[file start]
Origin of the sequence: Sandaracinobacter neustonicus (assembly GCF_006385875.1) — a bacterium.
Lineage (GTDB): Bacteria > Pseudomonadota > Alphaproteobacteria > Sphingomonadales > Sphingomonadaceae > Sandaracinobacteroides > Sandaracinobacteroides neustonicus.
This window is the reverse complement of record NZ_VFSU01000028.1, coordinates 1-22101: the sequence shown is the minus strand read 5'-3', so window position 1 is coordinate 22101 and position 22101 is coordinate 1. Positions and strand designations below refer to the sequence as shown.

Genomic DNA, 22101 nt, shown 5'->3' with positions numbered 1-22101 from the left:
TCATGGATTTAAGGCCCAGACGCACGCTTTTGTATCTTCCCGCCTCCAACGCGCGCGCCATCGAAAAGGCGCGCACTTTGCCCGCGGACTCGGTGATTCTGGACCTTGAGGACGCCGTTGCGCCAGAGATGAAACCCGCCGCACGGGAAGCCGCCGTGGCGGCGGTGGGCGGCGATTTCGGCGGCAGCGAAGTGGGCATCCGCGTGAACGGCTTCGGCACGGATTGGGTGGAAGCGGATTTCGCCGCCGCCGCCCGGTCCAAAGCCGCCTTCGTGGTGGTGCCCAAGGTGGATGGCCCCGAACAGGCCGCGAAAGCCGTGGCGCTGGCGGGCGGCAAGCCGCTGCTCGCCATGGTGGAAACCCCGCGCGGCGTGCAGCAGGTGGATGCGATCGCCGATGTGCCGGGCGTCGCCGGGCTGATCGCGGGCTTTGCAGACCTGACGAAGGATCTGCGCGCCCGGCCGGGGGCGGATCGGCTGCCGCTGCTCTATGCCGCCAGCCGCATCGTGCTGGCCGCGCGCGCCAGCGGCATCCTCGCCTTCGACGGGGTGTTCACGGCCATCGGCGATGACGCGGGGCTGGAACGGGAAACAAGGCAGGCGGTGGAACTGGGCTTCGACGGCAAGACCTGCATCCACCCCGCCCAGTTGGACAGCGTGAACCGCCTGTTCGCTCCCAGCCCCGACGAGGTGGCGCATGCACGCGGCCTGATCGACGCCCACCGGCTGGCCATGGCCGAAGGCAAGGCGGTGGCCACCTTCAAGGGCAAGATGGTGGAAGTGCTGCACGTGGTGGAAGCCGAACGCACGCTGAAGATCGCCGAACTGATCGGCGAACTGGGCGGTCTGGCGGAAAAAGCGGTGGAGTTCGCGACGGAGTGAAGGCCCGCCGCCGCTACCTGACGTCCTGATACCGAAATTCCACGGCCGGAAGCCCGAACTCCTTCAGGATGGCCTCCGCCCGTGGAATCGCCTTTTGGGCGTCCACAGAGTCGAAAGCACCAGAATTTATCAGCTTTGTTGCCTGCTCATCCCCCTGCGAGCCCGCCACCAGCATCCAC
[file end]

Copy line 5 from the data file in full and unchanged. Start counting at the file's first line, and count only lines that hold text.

TCATGGATTTAAGGCCCAGACGCACGCTTTTGTATCTTCCCGCCTCCAACGCGCGCGCCATCGAAAAGGCGCGCACTTTGCCCGCGGACTCGGTGATTCTGGACCTTGAGGACGCCGTTGCGCCAGAGATGAAACCCGCCGCACGGGAAGCCGCCGTGGCGGCGGTGGGCGGCGATTTCGGCGGCAGCGAAGTGGGCATCCGCGTGAACGGCTTCGGCACGGATTGGGTGGAAGCGGATTTCGCCGCCGCCGCCCGGTCCAAAGCCGCCTTCGTGGTGGTGCCCAAGGTGGATGGCCCCGAACAGGCCGCGAAAGCCGTGGCGCTGGCGGGCGGCAAGCCGCTGCTCGCCATGGTGGAAACCCCGCGCGGCGTGCAGCAGGTGGATGCGATCGCCGATGTGCCGGGCGTCGCCGGGCTGATCGCGGGCTTTGCAGACCTGACGAAGGATCTGCGCGCCCGGCCGGGGGCGGATCGGCTGCCGCTGCTCTATGCCGCCAGCCGCATCGTGCTGGCCGCGCGCGCCAGCGGCATCCTCGCCTTCGACGGGGTGTTCACGGCCATCGGCGATGACGCGGGGCTGGAACGGGAAACAAGGCAGGCGGTGGAACTGGGCTTCGACGGCAAGACCTGCATCCACCCCGCCCAGTTGGACAGCGTGAACCGCCTGTTCGCTCCCAGCCCCGACGAGGTGGCGCATGCACGCGGCCTGATCGACGCCCACCGGCTGGCCATGGCCGAAGGCAAGGCGGTGGCCACCTTCAAGGGCAAGATGGTGGAAGTGCTGCACGTGGTGGAAGCCGAACGCACGCTGAAGATCGCCGAACTGATCGGCGAACTGGGCGGTCTGGCGGAAAAAGCGGTGGAGTTCGCGACGGAGTGAAGGCCCGCCGCCGCTACCTGACGTCCTGATACCGAAATTCCACGGCCGGAAGCCCGAACTCCTTCAGGATGGCCTCCGCCCGTGGAATCGCCTTTTGGGCGTCCACAGAGTCGAAAGCACCAGAATTTATCAGCTTTGTTGCCTGCTCATCCCCCTGCGAGCCCGCCACCAGCATCCAC